A subsequent study, "A Randomized Study of Endobronchial Valves for Advanced Emphysema" was reviewed (5). This was a large RCT that divided a total of 321 pts in a 2:1 format to 2 groups of 220 patients that received endobronchial valves pts and 101 patients that received medical treatment. The primary outcome was change in FEV1 and distance in 6 minute walk test. The placement of endobronchial valves was via bronchoscopy was guided based on emphysema seen on CT of the chest. The large majority of valves were placed in either right upper lobe (52%) or left upper lobe (14%). The study did show a mild increase in FEV1 of 4.3% in the patients treated with endobronchial valves and also resulted in an increase in 6 min walk distance of 9.3 m. However, patients receiving the endobronchial valves also noted higher rates of hemoptysis and COPD exacerbations. The reason for less than optimal results has been explained by the persistence of hyperinflation through collateral ventilation.

The physiologic basis why lung volume reduction may work in COPD remains the same. The surgical resection of apical emphysematous regions may be of some benefit in patients with apical emphysema and decreased exercise tolerance. The role of volume reduction via use of endobronchial valves may become useful if subsequent studies show that collateral ventilation does not lead to persistent hyperinflation and the reduction n volumes shows a sustained increase in FEV1 and 6 min walk test.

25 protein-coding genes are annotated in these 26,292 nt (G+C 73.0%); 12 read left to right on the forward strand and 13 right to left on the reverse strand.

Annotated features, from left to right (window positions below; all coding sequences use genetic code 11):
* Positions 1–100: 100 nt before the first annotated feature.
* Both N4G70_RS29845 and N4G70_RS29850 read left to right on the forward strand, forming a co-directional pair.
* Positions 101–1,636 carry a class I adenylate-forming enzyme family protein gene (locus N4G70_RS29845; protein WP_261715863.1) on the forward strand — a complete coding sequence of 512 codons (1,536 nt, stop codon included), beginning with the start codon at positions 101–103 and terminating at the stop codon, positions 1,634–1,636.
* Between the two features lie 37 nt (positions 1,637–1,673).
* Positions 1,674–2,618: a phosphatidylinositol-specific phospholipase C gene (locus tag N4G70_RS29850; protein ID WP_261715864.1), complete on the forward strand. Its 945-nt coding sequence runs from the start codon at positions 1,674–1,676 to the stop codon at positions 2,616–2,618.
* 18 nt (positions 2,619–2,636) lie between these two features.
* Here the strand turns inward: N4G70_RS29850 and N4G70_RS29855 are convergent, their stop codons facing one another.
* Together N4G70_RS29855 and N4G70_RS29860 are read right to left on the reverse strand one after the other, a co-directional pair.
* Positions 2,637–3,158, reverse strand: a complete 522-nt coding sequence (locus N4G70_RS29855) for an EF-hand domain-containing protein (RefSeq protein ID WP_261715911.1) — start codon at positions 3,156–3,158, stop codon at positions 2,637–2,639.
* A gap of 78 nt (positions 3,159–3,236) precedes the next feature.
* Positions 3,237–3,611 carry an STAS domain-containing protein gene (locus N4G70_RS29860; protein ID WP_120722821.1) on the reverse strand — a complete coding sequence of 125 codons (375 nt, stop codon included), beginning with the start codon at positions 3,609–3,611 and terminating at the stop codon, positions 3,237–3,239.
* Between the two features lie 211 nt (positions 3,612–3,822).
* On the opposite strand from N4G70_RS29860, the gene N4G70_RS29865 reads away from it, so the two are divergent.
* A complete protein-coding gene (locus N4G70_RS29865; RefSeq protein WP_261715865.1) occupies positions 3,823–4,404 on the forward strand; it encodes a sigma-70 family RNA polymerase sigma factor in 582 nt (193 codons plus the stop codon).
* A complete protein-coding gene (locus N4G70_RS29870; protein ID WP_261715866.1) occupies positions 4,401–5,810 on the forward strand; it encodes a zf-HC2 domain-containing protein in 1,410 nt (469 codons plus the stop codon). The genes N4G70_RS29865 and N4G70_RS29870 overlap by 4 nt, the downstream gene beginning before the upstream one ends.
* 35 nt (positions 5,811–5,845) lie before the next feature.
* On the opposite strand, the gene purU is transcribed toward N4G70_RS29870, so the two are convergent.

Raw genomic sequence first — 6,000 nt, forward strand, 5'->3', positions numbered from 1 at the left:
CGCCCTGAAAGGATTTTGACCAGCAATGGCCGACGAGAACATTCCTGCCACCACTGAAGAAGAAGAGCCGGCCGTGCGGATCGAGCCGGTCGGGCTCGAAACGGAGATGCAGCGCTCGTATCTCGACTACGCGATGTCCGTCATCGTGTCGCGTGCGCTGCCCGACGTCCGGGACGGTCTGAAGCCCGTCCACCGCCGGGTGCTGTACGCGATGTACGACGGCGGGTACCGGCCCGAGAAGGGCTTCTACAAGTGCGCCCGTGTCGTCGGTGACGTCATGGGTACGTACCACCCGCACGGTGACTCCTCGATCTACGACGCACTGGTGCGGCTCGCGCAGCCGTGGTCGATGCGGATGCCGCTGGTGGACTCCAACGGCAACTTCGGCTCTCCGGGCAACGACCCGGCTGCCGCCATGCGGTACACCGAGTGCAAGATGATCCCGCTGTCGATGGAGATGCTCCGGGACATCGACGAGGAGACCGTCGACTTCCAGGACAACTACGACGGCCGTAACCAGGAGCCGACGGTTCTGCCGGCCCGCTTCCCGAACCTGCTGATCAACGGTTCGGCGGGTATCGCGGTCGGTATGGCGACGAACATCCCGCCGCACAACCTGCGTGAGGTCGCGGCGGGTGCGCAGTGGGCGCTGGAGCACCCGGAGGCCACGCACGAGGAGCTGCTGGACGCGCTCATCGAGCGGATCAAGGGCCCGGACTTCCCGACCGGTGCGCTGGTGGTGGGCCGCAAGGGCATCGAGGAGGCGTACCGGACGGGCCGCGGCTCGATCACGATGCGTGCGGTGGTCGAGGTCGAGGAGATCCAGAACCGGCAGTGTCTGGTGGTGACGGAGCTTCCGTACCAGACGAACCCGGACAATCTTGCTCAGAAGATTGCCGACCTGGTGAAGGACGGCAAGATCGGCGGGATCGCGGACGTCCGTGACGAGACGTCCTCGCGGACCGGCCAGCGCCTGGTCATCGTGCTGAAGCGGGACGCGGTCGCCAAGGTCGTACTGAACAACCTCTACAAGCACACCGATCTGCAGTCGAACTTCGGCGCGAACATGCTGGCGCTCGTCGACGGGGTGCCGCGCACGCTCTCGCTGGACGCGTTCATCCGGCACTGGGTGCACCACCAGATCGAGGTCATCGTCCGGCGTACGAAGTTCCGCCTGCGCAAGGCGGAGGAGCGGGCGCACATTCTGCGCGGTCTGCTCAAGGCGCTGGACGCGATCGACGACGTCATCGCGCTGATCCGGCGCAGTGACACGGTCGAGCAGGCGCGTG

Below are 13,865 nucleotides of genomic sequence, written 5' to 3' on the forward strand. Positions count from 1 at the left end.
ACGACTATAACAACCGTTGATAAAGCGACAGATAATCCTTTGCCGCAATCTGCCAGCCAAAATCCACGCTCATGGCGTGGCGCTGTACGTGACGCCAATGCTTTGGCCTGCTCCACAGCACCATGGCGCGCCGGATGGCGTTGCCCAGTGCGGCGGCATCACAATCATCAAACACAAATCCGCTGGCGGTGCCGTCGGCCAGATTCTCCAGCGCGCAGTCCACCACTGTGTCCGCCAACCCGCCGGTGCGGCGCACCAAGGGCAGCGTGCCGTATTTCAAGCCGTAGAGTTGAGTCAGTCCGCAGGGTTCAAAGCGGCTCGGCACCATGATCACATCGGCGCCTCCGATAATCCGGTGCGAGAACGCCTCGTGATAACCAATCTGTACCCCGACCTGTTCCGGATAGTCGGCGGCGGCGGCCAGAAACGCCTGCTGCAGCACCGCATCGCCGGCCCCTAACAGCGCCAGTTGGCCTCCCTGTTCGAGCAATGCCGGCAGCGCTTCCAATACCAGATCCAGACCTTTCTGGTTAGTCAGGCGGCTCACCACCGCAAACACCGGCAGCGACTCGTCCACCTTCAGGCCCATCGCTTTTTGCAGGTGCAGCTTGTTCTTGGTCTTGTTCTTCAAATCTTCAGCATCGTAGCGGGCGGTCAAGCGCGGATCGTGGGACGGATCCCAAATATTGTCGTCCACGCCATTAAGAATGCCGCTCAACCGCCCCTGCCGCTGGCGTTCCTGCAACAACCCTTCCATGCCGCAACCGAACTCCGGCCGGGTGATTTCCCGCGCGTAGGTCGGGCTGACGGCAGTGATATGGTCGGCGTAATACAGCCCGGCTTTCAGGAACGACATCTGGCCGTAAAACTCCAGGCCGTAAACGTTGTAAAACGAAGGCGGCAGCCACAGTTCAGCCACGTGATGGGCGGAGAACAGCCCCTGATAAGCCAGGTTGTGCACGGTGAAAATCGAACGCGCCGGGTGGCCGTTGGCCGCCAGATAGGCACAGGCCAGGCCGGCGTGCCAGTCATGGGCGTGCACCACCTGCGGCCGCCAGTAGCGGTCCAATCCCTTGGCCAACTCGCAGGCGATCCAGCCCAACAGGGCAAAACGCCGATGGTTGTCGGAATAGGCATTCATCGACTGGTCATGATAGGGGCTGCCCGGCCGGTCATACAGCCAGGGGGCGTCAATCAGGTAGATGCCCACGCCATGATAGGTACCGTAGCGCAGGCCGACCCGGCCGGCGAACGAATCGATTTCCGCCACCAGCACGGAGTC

Manoj Mathew, MD FCCP

References

  1. Cooper JD, Patterson GA. Lung volume reduction surgery for severe emphysema. Semin Thorac Cardiovasc Surg. 1996;8(1):52-60. [PubMed]
  2. Geddes D, Davies M, Koyama H, Hansell D, Pastorino U, Pepper J, Agent P, Cullinan P, MacNeill SJ, Goldstraw P. Effect of lung-volume-reduction surgery in patients with severe emphysema. N Engl J Med. 2000;343(4):239-45. [CrossRef] [PubMed]
  3. Fishman A, Martinez F, Naunheim K, Piantadosi S, Wise R, Ries A, Weinmann G, Wood DE; National Emphysema Treatment Trial Research Group. A randomized trial comparing lung-volume-reduction surgery with medical therapy for severe emphysema. N Engl J Med. 2003;348(21):2059-73. [CrossRef] [PubMed]
  4. Shah PL, Slebos DJ, Cardoso PF, Cetti E, Voelker K, Levine B, Russell ME, Goldin J, Brown M, Cooper JD, Sybrecht GW; EASE trial study group. Bronchoscopic lung-volume reduction with Exhale airway stents for emphysema (EASE trial): randomised, sham-controlled, multicentre trial. Lancet. 2011;378(9795):997-1005. [CrossRef] [PubMed]
  5. Sciurba FC, Ernst A, Herth FJ, Strange C, Criner GJ, Marquette CH, Kovitz KL, Chiacchierini RP, Goldin J, McLennan G; VENT Study Research Group. A randomized study of endobronchial valves for advanced emphysema. N Engl J Med. 2010 Sep 23;363(13):1233-44. [CrossRef] [PubMed] 

Cite as: Mathew M. October 2015 Phoenix pulmonary journal club: lung volume reduction. Southwest J Pulm Crit Care. 2015;11(5):215-6. doi: http://dx.doi.org/10.13175/swjpcc138-15 PDF

Friday
May242013